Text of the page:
TBC: Since you're kind of talking about this Chuck, I'm going to jump ahead to a question: Where does this case go from here? And how might it interact with what is happening at the Supreme Court now? 

LiMandri: Its a fair question, Steve, and unfortunately there is no clear cut answer. We had a phone call with attorneys for the DFEH (state Department of Fair Employment and Housing) today and they are very professional. And they are considering what the next step is going to be. They indicated they will probably seek an appeal of the judges decision denying their injunction. And we are researching what form that appeal would take. 

In the meantime we decided to exercise our rights on behalf of Cathy to file what is called an anti-SLAPP motion which would bring a clear end to this case and also give Cathy the right to her attorneys' fees for having brought the motion, to bring the case to an end at this point. And then if they file an appeal we will have to see where that goes and how the anti-SLAPP motion will be impacted. I can't give you a clear cut answer except that the opposition made it clear that they certainly don't intend to pursue any injunctive relief against Cathy at this point, as part of their investigation process. The judge has obviously brought that to a stop. So no one is going to be forcing Cathy at this point to make wedding cakes for gay couples or to stop making wedding cakes at all ... Now how does it affect the Supreme Court case? Obviously, the U.S. Supreme Court has the last word on all of these issues. They will issue a decision in June ... We expect that it will have a very significant impact and probably will decide this issue for all similar cases.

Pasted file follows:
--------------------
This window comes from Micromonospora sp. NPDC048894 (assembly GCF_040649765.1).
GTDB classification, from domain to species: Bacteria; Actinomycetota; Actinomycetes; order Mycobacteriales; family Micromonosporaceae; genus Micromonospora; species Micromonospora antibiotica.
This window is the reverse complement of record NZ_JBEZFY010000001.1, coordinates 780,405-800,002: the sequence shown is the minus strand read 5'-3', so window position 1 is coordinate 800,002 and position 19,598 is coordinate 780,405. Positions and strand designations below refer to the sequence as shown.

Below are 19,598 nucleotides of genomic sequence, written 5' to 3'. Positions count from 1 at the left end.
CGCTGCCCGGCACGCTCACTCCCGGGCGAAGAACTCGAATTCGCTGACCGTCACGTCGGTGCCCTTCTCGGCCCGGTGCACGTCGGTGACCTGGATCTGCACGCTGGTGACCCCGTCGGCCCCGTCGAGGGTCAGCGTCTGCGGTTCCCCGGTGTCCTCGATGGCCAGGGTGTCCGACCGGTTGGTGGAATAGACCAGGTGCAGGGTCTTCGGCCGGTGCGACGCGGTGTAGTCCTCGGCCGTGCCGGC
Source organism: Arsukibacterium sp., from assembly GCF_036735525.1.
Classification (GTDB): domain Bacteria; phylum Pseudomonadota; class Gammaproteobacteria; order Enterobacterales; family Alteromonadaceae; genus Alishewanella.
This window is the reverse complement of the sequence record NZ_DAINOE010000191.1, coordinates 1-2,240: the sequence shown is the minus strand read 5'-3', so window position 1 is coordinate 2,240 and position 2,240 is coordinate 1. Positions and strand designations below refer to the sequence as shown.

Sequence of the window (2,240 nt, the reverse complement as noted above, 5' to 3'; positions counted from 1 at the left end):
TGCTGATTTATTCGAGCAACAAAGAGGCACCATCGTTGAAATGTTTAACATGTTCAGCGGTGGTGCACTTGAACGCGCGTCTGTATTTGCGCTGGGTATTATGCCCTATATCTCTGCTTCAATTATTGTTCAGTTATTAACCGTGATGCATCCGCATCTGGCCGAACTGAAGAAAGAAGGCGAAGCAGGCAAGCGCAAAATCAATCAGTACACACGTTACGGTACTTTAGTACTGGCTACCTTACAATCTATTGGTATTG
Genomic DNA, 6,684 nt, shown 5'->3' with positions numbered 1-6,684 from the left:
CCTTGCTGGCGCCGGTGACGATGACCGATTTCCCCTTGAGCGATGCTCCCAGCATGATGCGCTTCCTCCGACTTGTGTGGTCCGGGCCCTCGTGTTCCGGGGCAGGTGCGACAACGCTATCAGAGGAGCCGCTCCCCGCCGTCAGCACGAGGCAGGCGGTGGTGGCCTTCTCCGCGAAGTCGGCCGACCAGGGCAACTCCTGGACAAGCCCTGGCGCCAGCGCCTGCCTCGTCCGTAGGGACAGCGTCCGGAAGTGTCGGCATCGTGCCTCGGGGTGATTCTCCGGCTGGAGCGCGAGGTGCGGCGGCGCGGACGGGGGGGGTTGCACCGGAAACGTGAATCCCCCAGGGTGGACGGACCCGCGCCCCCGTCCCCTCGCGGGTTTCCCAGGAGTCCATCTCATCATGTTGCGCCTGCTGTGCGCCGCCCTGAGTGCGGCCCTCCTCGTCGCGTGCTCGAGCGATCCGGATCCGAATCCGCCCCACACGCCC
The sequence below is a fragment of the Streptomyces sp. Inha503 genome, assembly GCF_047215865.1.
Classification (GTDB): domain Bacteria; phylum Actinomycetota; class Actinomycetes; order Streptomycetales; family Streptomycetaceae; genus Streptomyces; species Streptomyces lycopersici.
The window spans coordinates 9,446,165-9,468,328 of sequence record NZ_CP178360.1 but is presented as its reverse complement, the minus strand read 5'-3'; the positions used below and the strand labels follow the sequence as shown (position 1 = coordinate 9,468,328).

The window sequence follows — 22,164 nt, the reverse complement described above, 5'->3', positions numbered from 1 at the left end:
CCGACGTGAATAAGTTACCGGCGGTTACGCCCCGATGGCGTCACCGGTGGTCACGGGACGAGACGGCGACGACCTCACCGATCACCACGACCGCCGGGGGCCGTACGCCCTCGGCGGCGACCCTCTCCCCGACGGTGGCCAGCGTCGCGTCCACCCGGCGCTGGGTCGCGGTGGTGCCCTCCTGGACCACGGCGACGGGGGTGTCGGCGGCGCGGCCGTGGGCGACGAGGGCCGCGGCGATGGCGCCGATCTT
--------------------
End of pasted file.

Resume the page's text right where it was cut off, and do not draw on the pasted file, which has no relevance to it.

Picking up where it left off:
TBC: What has been the hardest part of this? And has your business suffered? 

Miller: Financially we took a real big hit until recently. It hit us really hard for the first four or five months. And emotionally, it's taken its toll. But God is good. God has seen us through and has given us strength. He gives you what you need when you need it... and I have amazing employees right now that are just so supportive and encouraging.

TBC: What kind of support have you received in the community? 

Miller: I opened the (temporary) kiosk at the Plaza yesterday. They put us in the center of the food court, and we were setting up until 1:30 a.m. the night before. We came back at 7:30 a.m. and everyone that was walking by was stopping and saying congratulations on the court hearing. Everyone was standing firm with us. Not one person was negative. Not one. It was all positive and encouraging and uplifting.